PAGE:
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How to find Open Source projects to contribute

I often get asked about how to find Open Source projects to contribute to. In this post, I’ll show you where you can find these projects. You can use these tips and adjust your search depending on what you are looking for in terms of the type of project you want to contribute to, the skills you want to practice, or the cause you want to support.

Projects you already use

If you’re a developer, most likely you have encountered libraries, frameworks, or programming languages that are open source. In case you use packages from NPM in your projects, you can find on the package page the link to the project’s source code. Take the example of the react-kawai package which points to the miukimiu/react-kawaii GitHub repository. Same works for Python packages from PyPI. Take as an example fastapi package that points to tiangolo/fastapi GitHub repository.

Some programming languages are developed in the open source community, where you can look up the source code, pull requests, and discussions around it. An example of this is Python language where you can see pull requests being merged into the source code.

Here are a few random projects I’ve used before which are open source:

  • fastapi, a web framework for building APIs with Python;
  • python, the programming language;
  • scala-exercises, website to learn how to code in Scala;
  • flask-jwt-extended, Flask extension that provides JSON Web Tokens (JWT) support;
  • forem, software for building communities which powers;
  • jogo-das-profissoes, a Portuguese web-based memory game for children to learn about different professions;
  • Zulip, a team collaboration tool that can be used for open source discussion forums.

You can look at the issue tracker of the projects’ source repositories and see if there are any issues you can work on.

Interacting with a project as an end-user gives you a great perspective to detect bugs or desirable features that other users of the project appreciate. So you can even open an issue to report a bug or suggest a change to the project, which if validated you can potentially be the one solving it. Keep in mind that reporting useful issues is already an open source contribution.

Now, I want to highlight that you may use a project in another role other than as a developer. For example, if you are using an end-user application (using a real-time chat app, like Zulip, to communicate with other people). You can still find the project source code repository, and contribute in many ways.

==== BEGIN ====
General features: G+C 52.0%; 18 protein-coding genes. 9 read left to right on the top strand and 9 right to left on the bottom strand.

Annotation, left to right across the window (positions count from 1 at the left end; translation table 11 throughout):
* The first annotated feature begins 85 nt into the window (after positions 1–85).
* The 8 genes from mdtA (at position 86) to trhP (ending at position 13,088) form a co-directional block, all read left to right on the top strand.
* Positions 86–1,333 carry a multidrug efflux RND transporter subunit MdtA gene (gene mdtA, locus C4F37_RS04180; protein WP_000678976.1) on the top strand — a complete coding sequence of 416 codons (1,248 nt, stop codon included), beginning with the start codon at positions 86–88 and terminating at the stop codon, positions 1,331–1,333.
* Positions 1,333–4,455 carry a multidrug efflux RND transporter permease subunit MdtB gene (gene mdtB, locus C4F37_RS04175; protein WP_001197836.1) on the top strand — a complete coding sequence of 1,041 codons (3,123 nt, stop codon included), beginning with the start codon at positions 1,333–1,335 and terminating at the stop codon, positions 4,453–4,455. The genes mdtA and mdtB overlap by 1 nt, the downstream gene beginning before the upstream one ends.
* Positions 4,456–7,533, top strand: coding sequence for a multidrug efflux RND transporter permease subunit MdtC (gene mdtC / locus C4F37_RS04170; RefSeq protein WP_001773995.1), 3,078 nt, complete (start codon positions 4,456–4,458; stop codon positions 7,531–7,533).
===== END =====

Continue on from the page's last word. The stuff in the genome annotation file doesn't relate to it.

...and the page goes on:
Open Source initiatives

The way I got started with open source was via an initiative to incentivize people to contribute during December, 24 Pull Requests. I decided to make a first small contribution using Markdown, which you can check out at FrancesCoronel/hire-me/pull/9 on GitHub.

Later, I participated in another program called Google Summer of Code (GSoC), which helped me learn a lot about contributing to open source. Participating in these programs, was the way I got involved with open source.

Some time ago I wrote about open source programs and initiatives such as Google Summer of Code, Outreachy, and Hacktoberfest among others.

For Hacktoberfest, you can find these projects mostly during October. Projects and issues participating will have the “Hacktoberfest” label. For 24 Pull Requests, you can find projects listed on the page while the program is active in December.

What I usually suggest with regards to finding open source projects, is to look into organizations that have been participating in Google Summer of Code and Outreachy. Projects and organizations that participate in these programs tend to have a structure and clear guidelines on what work is available to be done so that the organization is prepared to receive participants and mentors during the program.